Internet Explorer 9 speeds past the competition

The latest version of Microsoft's browser is fast, lean and means business.

Throw away what you think you know about Internet Explorer -- because the just-released IE9 will turn it all on its ear. Think IE is sluggish? Think again, because according to SunSpider tests, it rivals or beats the speed demons Chrome and Opera. Believe that IE sports a tired-looking interface? No longer --- it now has the same type of stripped-down look that Chrome originated, and that the latest version of Firefox uses as well.

IE9 (available only for Vista and Windows 7) also introduces other goodies, such as HTML5 support, Windows 7 integration, a double-duty address bar and more. It's clearly Microsoft's best shot at stopping the erosion of its market share by rivals Firefox and Chrome.

Moving to a clean interface

Microsoft takes a page from Google Chrome with its design for IE9 -- it's simple and clean, putting as much focus as possible on Web content and not on the browser itself.

Internet Explorer 9
Internet Explorer 9 sports a simple, stripped-down interface.

All unneeded buttons and controls have been eliminated, and tabs are now at the top of the browser. (For a bit of simple eye candy, the top and the sides of IE9 are transparent.) The arrangement works. Web pages take center stage, with very little to distract you. There's not even a search box; as with Chrome, the address bar does double-duty as a search box.

Three small icons on the upper-right corner of the screen give you access to IE9's options: a Home button, a Favorites button for managing bookmarks, and a Tools button shaped like a gear. The Tools button leads you to most of the browser's other features and options, such as security, privacy, add-ons, customizing search and so on.

Internet Explorer 9
When you open a new tab in IE9, you get thumbnails of frequently visited pages.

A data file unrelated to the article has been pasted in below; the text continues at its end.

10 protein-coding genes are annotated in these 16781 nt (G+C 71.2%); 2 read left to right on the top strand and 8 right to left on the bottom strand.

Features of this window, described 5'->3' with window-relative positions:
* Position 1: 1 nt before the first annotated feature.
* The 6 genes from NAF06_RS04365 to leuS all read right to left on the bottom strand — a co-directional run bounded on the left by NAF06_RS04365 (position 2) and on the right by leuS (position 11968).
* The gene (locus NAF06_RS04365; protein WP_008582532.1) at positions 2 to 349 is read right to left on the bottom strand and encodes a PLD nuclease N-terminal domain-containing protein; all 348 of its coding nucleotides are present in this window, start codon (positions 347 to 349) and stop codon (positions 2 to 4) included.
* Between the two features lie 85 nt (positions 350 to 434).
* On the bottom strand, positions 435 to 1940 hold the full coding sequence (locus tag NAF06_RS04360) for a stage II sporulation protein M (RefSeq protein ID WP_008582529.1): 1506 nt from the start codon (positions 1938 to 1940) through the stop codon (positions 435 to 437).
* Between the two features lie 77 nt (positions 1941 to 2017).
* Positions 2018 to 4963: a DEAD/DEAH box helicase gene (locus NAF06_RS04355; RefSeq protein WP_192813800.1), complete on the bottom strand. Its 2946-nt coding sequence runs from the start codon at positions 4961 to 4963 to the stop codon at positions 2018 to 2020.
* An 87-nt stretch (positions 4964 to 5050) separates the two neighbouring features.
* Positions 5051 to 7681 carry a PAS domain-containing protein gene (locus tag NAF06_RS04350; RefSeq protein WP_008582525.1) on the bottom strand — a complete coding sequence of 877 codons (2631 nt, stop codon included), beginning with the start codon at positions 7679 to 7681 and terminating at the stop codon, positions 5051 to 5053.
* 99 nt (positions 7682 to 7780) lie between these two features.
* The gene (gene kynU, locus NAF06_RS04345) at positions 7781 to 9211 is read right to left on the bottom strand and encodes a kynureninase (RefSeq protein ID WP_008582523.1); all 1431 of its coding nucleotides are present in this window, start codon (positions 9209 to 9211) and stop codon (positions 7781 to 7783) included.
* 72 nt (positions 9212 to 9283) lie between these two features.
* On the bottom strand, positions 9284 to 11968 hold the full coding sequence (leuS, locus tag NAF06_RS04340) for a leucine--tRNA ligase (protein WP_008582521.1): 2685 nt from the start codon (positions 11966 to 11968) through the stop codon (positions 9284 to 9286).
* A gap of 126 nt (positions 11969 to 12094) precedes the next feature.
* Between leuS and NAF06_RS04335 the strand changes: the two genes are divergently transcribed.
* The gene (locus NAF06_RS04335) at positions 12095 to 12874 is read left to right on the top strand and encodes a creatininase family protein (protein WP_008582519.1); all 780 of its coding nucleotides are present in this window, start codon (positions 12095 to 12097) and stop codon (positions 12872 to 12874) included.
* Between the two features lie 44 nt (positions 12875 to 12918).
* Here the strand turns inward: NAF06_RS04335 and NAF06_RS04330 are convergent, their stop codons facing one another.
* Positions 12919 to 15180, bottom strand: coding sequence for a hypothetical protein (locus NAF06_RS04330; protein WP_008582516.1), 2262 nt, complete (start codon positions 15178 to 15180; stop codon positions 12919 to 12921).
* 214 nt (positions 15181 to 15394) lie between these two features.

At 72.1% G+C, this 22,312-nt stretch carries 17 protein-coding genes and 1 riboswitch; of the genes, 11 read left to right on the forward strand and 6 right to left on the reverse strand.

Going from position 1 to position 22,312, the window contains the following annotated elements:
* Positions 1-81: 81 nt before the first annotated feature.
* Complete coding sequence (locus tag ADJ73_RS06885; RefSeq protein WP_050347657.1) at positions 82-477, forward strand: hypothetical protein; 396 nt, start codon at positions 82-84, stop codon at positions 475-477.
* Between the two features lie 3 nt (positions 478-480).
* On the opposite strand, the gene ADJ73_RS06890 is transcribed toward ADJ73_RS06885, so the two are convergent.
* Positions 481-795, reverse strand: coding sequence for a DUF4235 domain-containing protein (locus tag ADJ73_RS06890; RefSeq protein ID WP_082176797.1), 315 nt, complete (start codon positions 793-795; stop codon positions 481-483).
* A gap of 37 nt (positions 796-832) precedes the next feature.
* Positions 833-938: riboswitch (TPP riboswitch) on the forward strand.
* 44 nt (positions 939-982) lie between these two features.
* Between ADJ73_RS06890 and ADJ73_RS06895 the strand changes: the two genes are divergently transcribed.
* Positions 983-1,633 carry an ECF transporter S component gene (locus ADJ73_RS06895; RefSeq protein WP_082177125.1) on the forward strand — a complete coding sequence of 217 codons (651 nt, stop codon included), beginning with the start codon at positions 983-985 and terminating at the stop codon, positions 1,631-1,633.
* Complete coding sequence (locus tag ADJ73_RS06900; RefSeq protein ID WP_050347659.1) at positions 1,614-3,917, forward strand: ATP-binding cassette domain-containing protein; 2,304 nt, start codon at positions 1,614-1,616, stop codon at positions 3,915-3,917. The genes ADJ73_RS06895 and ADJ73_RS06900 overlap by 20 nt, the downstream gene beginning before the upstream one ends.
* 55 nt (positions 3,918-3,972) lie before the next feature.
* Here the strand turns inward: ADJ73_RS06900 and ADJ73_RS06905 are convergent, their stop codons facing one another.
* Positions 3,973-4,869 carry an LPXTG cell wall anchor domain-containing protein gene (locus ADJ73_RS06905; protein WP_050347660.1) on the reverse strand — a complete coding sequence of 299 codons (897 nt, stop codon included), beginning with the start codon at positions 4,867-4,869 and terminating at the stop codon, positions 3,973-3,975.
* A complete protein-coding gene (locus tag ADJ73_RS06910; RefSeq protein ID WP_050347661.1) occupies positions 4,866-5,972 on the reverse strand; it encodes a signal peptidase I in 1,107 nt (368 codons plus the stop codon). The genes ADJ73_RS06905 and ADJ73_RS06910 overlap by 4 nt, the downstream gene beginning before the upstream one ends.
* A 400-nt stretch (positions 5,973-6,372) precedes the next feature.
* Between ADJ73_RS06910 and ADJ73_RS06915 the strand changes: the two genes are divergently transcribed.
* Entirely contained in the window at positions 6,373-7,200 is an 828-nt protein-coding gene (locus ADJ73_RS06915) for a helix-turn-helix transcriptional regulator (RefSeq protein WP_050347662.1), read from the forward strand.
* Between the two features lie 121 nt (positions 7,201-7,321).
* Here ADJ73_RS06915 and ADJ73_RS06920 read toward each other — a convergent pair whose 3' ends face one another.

There's another new feature to the IE9 interface as well. When you open a new tab, it displays thumbnails of pages you frequently visit. Rival browsers have done this for some time, but IE9 adds a new twist: At the bottom of each thumbnail is a bar that shows how frequently you visit each page. The longer the bar, the more you've visited the page. And there are some very useful other things you can do from this page as well, including reopening your last browsing session, reopening tabs you've closed during the browsing session, and getting recommendations for sites you might want to visit, based on the sites you frequently visit. You can also launch an anonymous browsing session, which IE terms "InPrivate Browsing."

IE9: The new speed demon?

Among the loudest complaints against previous versions of Internet Explorer was its lack of speed. In a world in which graphics-heavy Web pages get heavier every year, videos are becoming normal elements and Web-based apps are replacing desktop-based applications, this sluggishness could have become a fatal flaw.

Microsoft was clearly cognizant of that when it went to the drawing board for Internet Explorer 9. Its new JavaScript engine, called Chakra, uses multiple processor cores to do its work, and compiles scripts in the background on one of those cores. IE9 also uses the computer's GPU to accelerate text and graphics rendering, especially HTML5 graphics.

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